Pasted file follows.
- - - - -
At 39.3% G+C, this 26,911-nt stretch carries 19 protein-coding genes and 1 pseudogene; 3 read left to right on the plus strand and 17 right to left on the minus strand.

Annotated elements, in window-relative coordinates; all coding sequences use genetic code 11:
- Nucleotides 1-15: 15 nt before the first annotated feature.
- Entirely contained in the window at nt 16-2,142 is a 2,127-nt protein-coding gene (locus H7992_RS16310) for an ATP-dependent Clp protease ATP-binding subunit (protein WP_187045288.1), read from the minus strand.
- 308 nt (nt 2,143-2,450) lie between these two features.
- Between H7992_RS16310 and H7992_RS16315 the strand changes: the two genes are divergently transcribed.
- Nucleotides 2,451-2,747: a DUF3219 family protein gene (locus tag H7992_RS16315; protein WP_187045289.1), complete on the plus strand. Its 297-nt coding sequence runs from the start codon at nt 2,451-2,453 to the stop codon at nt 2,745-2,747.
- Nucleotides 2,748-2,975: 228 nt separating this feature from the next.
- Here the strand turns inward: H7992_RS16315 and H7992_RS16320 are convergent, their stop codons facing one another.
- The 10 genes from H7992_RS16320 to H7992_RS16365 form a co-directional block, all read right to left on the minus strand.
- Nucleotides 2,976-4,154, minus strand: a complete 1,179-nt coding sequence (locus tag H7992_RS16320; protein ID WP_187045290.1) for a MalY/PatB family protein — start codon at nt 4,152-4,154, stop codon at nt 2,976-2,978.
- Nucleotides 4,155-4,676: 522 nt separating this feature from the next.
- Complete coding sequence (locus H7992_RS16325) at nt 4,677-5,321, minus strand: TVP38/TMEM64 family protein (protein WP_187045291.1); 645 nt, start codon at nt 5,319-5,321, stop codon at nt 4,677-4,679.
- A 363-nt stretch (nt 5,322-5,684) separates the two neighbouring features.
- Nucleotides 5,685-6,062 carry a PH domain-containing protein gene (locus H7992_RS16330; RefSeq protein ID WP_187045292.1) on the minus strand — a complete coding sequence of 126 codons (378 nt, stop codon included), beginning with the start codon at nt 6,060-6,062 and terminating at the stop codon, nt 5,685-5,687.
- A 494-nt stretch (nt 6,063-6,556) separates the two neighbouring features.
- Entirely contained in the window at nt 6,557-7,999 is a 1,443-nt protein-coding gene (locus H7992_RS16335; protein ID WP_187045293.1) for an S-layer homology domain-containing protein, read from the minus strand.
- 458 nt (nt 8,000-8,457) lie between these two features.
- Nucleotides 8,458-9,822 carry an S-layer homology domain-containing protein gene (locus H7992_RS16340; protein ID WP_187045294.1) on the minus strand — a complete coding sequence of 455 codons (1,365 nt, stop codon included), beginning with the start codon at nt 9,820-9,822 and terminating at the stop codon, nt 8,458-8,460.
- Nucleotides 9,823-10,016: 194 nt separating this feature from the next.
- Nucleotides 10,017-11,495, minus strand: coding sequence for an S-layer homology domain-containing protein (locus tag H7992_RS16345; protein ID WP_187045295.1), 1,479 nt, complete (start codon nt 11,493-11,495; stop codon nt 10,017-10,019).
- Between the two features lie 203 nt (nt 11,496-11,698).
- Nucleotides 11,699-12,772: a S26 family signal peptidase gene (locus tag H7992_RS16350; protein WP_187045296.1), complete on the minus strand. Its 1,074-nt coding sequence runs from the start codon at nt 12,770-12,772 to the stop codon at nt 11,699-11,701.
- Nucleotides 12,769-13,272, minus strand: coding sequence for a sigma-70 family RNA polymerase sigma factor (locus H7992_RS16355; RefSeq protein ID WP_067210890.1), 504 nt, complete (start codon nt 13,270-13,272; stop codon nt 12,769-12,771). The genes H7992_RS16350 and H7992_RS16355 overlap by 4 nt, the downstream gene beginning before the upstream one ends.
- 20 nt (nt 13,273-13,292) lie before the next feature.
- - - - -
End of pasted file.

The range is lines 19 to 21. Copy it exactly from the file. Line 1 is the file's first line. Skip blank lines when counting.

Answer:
- Nucleotides 8,458-9,822 carry an S-layer homology domain-containing protein gene (locus H7992_RS16340; protein ID WP_187045294.1) on the minus strand — a complete coding sequence of 455 codons (1,365 nt, stop codon included), beginning with the start codon at nt 9,820-9,822 and terminating at the stop codon, nt 8,458-8,460.
- Nucleotides 9,823-10,016: 194 nt separating this feature from the next.
- Nucleotides 10,017-11,495, minus strand: coding sequence for an S-layer homology domain-containing protein (locus tag H7992_RS16345; protein ID WP_187045295.1), 1,479 nt, complete (start codon nt 11,493-11,495; stop codon nt 10,017-10,019).